In their overview of enterprise cloud security, Gartner recommended that technology leaders responsible for governing cloud market opportunities and adoption should:

  • Ensure strategy and policy logically fit together and drive correct behavior, preferably through facilitation rather than regulation. To achieve this, use constructive, clear and direct language.
  • Review existing or proposed cloud strategies and usage policies against this research to identify relevant gaps; validate your approach and deliver pragmatic guidance, and
  • Take a differentiated — in many cases, bimodal — approach toward cloud adoption, by balancing risk and due diligence with rapid acquisition and deployment of cloud services.

Further complicating any migration to the cloud, in whole or in part, is identity governance, administration, and user authentication. This is a complex and layered topic and not one that we can adequately cover in this whitepaper.

An organization’s user identities are critical to the smooth and secure integration of cloud G2B or G2C services, yet this is often one of an organization’s greatest vulnerabilities. In their 2017 Data Breach Investigations Report, ITC Security Magazine summarized that most data breaches occurred using end-user credentials that were compromised using rather simple and all-to-common techniques.

Balancing Priorities and Risks

Public-sector technology leaders understand the risks facing their governments and how best to confront the threat. That’s the easy part. Getting the required support and funding is the challenge. Government administrations and state lawmakers face many conflicting demands and they struggle to make the most of a limited pool of resources.

Everyone in public service is expected to do more with less and priority setting is therefore inevitable. A technology leader’s priorities must, therefore, compete against a Hobson’s choice of needs, be it healthcare, homelessness, public safety, child welfare, transportation, debt service, or a myriad of other needs.

As a result, CIOs are looking at new ways to address the risk within their limited resources. These include making changes in modest increments, looking to see if there are cost-effective interventions available in the private markets or by partnering with peer states.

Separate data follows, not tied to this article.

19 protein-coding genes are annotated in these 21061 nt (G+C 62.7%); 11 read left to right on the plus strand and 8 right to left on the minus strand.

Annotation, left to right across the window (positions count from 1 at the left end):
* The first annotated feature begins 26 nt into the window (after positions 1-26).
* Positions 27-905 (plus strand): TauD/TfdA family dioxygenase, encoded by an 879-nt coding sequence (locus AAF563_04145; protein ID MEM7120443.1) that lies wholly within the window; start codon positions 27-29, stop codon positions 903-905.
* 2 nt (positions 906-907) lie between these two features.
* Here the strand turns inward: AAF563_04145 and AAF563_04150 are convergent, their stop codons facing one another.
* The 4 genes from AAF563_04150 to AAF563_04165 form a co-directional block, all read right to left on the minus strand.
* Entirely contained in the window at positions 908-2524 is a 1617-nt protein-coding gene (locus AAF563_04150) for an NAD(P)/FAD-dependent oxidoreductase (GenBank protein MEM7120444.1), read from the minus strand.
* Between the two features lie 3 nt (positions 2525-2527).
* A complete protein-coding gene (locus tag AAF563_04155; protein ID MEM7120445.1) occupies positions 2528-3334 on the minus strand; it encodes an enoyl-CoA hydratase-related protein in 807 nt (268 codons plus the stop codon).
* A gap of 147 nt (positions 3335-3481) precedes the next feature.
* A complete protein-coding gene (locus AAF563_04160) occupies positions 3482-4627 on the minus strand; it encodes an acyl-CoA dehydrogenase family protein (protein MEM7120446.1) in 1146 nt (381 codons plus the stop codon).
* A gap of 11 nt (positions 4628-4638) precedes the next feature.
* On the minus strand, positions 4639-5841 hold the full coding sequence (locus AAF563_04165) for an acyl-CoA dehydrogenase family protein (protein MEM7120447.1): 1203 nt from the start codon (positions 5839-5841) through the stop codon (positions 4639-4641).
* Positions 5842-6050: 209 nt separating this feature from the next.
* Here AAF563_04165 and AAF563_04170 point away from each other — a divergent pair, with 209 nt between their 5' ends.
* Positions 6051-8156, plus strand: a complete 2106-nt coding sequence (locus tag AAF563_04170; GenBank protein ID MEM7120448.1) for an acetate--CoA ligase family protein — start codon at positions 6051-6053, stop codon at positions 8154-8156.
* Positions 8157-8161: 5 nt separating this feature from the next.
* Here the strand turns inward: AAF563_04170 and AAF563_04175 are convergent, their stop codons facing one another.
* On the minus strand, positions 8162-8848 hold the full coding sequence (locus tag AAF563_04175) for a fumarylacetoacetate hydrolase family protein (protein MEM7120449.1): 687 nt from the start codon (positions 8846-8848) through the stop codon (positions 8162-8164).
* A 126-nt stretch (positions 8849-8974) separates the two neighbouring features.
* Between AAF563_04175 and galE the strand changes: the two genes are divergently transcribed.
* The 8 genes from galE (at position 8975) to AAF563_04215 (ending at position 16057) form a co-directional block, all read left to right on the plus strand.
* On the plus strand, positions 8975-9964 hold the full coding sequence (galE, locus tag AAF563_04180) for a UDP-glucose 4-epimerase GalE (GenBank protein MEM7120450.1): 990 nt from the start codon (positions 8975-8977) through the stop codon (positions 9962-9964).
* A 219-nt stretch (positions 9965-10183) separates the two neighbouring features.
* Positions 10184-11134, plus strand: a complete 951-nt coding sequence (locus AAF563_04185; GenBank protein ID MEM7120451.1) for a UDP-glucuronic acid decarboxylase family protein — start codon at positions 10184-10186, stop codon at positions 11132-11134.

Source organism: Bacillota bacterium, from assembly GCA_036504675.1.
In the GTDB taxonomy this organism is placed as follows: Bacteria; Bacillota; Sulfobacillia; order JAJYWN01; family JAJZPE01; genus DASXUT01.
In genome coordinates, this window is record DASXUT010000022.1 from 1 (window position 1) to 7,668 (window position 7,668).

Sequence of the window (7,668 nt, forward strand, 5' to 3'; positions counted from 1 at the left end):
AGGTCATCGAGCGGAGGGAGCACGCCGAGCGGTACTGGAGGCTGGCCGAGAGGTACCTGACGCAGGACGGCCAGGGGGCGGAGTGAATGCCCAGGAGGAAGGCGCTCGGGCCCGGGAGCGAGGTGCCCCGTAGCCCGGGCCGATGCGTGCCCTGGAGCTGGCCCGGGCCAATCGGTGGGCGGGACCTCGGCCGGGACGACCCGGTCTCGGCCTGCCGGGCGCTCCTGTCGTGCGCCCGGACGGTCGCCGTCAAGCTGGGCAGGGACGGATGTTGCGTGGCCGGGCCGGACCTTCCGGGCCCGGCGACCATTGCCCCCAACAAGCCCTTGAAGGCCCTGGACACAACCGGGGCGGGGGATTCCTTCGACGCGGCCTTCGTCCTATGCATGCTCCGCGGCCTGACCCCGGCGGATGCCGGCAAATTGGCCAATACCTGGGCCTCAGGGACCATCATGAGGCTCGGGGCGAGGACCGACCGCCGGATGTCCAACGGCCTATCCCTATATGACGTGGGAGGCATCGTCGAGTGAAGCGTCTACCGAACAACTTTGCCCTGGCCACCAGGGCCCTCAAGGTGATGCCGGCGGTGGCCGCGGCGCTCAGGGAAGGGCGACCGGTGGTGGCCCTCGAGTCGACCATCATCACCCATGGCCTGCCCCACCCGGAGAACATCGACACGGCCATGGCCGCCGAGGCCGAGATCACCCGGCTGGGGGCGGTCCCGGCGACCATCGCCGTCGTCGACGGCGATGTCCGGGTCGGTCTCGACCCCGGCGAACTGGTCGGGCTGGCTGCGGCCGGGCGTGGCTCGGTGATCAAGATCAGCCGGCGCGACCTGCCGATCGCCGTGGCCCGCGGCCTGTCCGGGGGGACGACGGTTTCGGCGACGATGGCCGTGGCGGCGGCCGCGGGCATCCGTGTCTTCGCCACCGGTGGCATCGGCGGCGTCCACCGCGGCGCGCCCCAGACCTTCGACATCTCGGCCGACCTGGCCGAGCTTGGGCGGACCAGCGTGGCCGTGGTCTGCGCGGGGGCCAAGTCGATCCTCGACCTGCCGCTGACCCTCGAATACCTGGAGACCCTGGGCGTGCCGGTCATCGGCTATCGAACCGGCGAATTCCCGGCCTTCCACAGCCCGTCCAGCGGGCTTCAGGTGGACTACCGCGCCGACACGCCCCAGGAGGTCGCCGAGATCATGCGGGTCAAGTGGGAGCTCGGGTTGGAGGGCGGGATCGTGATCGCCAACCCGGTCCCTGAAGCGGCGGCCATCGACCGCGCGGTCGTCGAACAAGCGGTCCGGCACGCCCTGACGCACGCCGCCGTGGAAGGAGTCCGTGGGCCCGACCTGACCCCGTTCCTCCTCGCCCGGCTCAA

But barriers still exist. Following the 2018 Annual CIO Conference, NASCIO summarized state CIO input into the question, “What major barriers does your state face in addressing Cybersecurity?” The CIO’s responses are summarized below

The Low-Hanging Fruit

While technology leaders in all markets are challenged by competing priorities and limited funds, they can and do take some very basic and meaningful actions. The “low-hanging cybersecurity fruit” if you will. Here are a few of the most common steps that state technology leaders take to help reduce cybersecurity risk.

  • Increased emphasis on security awareness training. Many states have enacted legislation or state policy that mandates annual Cybersecurity Training for employees.
  • Implementing an enterprise-wide fine-grained password policy. Increasing the complexity of an end user’s password and how often passwords need to be changed helps reduce or eliminate accounts being compromised.
  • Requiring the use of multi-factor authentication for system administrators and anyone handling regulated or restricted information. States leverage the use of MFA to add an additional layer of protection to critical user accounts.
  • Keeping current on upgrades and critical software patches. By keeping critical systems updated and patched, states can reduce another potential vulnerability in their environment.
  • Implementation of defense-in-depth. The state creates layers of protection and redundancy to protect valuable data and information. If one layer fails, another layer can step in to thwart an attack.

Conclusion

As the nation’s cyber-threat landscape is changing, public-sector technology leaders are working hard to keep up. They seek to leverage every tool, solution, and resource available to protect their state’s infrastructure and data from attack.

It’s clear that CIOs are trying hard to create a proactive security culture in their states and addressing cyber-risk head on. Ultimately, effective risk mitigation begins with strong executive sponsorship and leaders who encourage staff to take cybersecurity seriously. State CIOs and CSOs cannot do this alone.